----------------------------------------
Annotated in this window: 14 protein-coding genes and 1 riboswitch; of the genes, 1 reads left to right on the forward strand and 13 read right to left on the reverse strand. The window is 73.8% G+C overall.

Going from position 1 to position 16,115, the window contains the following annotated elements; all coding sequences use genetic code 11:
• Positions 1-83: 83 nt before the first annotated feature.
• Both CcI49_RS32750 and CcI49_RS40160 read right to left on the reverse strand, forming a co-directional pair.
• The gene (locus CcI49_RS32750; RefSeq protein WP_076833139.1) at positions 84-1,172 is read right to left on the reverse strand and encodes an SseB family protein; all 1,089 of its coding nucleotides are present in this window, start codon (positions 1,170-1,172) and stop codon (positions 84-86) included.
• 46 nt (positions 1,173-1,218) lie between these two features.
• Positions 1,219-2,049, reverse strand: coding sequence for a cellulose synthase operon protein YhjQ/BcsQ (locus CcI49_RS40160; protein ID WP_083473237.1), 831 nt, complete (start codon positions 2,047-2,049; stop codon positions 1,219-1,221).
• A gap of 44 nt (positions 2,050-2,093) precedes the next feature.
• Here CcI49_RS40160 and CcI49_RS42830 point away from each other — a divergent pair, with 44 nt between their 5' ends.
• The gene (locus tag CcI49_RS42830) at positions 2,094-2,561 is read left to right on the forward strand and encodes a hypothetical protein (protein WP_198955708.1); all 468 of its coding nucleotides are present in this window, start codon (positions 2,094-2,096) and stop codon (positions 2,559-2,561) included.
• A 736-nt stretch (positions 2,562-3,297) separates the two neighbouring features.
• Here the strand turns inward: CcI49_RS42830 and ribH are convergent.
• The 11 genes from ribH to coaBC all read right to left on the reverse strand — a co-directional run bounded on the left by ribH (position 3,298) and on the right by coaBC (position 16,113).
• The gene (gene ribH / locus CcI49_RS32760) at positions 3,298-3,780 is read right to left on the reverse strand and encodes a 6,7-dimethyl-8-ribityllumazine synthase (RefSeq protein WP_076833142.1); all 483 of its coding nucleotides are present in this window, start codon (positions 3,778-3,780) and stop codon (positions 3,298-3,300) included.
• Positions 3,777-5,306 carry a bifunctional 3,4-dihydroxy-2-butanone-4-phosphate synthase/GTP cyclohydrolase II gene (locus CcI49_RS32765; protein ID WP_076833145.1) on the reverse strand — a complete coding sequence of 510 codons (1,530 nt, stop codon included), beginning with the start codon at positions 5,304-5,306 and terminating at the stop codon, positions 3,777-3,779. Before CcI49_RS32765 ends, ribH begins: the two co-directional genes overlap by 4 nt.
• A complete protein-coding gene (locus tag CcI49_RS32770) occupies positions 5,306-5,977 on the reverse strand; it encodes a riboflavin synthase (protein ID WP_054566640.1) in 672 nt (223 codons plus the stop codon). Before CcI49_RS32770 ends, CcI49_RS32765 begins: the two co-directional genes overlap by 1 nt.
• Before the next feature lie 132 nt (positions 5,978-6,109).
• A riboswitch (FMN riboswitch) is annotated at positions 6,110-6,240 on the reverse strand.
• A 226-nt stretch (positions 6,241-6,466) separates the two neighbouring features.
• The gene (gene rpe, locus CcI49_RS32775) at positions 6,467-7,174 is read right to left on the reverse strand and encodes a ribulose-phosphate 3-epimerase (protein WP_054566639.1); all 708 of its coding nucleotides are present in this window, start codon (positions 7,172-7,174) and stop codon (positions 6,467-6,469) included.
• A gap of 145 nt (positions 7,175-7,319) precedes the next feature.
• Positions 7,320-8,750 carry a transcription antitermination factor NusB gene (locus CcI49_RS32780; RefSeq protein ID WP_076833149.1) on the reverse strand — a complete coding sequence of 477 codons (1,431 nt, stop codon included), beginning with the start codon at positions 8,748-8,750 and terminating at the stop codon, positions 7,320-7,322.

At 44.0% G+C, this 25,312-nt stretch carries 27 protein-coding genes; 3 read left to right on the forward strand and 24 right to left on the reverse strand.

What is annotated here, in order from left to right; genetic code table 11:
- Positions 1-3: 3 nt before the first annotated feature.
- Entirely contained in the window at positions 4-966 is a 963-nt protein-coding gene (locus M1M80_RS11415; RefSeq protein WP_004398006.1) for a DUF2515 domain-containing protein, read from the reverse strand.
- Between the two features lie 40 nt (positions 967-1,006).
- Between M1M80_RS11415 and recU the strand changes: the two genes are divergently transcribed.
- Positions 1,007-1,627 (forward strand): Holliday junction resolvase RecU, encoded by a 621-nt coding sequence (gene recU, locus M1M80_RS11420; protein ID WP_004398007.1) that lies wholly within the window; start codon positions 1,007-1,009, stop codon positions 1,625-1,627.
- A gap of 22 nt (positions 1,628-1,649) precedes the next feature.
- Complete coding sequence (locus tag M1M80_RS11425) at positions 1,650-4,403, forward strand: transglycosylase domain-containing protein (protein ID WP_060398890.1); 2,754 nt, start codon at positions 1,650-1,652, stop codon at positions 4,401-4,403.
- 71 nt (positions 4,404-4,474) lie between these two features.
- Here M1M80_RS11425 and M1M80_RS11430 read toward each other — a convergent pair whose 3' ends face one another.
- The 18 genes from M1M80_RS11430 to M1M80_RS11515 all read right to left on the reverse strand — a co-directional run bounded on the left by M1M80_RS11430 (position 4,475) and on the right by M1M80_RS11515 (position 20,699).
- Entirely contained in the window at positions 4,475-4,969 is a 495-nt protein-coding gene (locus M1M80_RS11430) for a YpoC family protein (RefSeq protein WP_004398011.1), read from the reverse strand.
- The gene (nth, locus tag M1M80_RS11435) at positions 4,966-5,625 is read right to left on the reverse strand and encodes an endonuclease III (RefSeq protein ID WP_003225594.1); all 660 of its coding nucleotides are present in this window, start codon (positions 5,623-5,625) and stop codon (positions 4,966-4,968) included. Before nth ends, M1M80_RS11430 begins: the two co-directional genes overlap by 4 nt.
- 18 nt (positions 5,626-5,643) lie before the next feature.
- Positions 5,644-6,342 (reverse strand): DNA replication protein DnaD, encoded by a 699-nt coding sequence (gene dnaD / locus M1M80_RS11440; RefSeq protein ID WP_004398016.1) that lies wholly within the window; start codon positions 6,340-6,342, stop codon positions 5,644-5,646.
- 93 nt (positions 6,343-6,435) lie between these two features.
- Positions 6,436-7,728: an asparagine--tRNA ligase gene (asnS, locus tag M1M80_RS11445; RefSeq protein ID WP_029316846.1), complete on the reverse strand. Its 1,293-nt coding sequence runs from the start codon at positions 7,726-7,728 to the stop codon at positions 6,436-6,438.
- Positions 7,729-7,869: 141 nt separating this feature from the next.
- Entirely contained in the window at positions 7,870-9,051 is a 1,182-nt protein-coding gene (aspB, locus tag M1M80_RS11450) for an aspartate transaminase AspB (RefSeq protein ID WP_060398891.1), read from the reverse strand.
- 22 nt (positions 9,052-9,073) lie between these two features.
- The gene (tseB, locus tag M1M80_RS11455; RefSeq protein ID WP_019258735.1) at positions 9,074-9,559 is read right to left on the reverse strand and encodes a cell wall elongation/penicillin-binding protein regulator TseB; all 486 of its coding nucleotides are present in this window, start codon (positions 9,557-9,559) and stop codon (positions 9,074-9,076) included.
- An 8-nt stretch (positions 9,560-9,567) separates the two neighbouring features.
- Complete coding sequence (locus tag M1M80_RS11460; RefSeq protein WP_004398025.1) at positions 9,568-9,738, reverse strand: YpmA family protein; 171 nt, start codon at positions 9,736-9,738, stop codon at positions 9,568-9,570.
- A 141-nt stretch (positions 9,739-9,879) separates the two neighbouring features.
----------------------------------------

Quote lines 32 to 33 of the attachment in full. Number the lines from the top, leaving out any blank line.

- 71 nt (positions 4,404-4,474) lie between these two features.
- Here M1M80_RS11425 and M1M80_RS11430 read toward each other — a convergent pair whose 3' ends face one another.